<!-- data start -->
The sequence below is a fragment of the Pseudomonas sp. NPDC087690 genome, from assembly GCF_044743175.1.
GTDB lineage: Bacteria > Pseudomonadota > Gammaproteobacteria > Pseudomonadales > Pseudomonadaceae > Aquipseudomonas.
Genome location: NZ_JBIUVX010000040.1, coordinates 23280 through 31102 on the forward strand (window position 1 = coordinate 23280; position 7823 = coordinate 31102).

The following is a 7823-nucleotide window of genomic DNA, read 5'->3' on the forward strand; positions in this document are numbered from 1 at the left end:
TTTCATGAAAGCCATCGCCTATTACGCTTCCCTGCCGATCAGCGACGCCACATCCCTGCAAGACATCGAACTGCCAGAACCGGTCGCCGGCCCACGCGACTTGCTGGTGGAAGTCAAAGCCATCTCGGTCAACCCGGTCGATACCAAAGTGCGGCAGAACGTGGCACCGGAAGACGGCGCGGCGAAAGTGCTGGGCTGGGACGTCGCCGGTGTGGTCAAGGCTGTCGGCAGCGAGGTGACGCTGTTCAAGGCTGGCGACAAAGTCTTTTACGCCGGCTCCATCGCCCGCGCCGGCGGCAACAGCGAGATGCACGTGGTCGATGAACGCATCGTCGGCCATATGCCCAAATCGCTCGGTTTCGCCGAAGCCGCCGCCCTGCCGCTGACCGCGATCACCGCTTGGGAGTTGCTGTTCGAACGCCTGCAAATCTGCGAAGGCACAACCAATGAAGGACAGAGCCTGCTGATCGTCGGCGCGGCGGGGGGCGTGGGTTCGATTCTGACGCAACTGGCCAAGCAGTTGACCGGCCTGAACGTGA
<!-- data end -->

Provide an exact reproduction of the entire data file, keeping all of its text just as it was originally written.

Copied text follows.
The sequence below is a fragment of the Pseudomonas sp. NPDC087690 genome, from assembly GCF_044743175.1.
GTDB lineage: Bacteria > Pseudomonadota > Gammaproteobacteria > Pseudomonadales > Pseudomonadaceae > Aquipseudomonas.
Genome location: NZ_JBIUVX010000040.1, coordinates 23280 through 31102 on the forward strand (window position 1 = coordinate 23280; position 7823 = coordinate 31102).

The following is a 7823-nucleotide window of genomic DNA, read 5'->3' on the forward strand; positions in this document are numbered from 1 at the left end:
TTTCATGAAAGCCATCGCCTATTACGCTTCCCTGCCGATCAGCGACGCCACATCCCTGCAAGACATCGAACTGCCAGAACCGGTCGCCGGCCCACGCGACTTGCTGGTGGAAGTCAAAGCCATCTCGGTCAACCCGGTCGATACCAAAGTGCGGCAGAACGTGGCACCGGAAGACGGCGCGGCGAAAGTGCTGGGCTGGGACGTCGCCGGTGTGGTCAAGGCTGTCGGCAGCGAGGTGACGCTGTTCAAGGCTGGCGACAAAGTCTTTTACGCCGGCTCCATCGCCCGCGCCGGCGGCAACAGCGAGATGCACGTGGTCGATGAACGCATCGTCGGCCATATGCCCAAATCGCTCGGTTTCGCCGAAGCCGCCGCCCTGCCGCTGACCGCGATCACCGCTTGGGAGTTGCTGTTCGAACGCCTGCAAATCTGCGAAGGCACAACCAATGAAGGACAGAGCCTGCTGATCGTCGGCGCGGCGGGGGGCGTGGGTTCGATTCTGACGCAACTGGCCAAGCAGTTGACCGGCCTGAACGTGA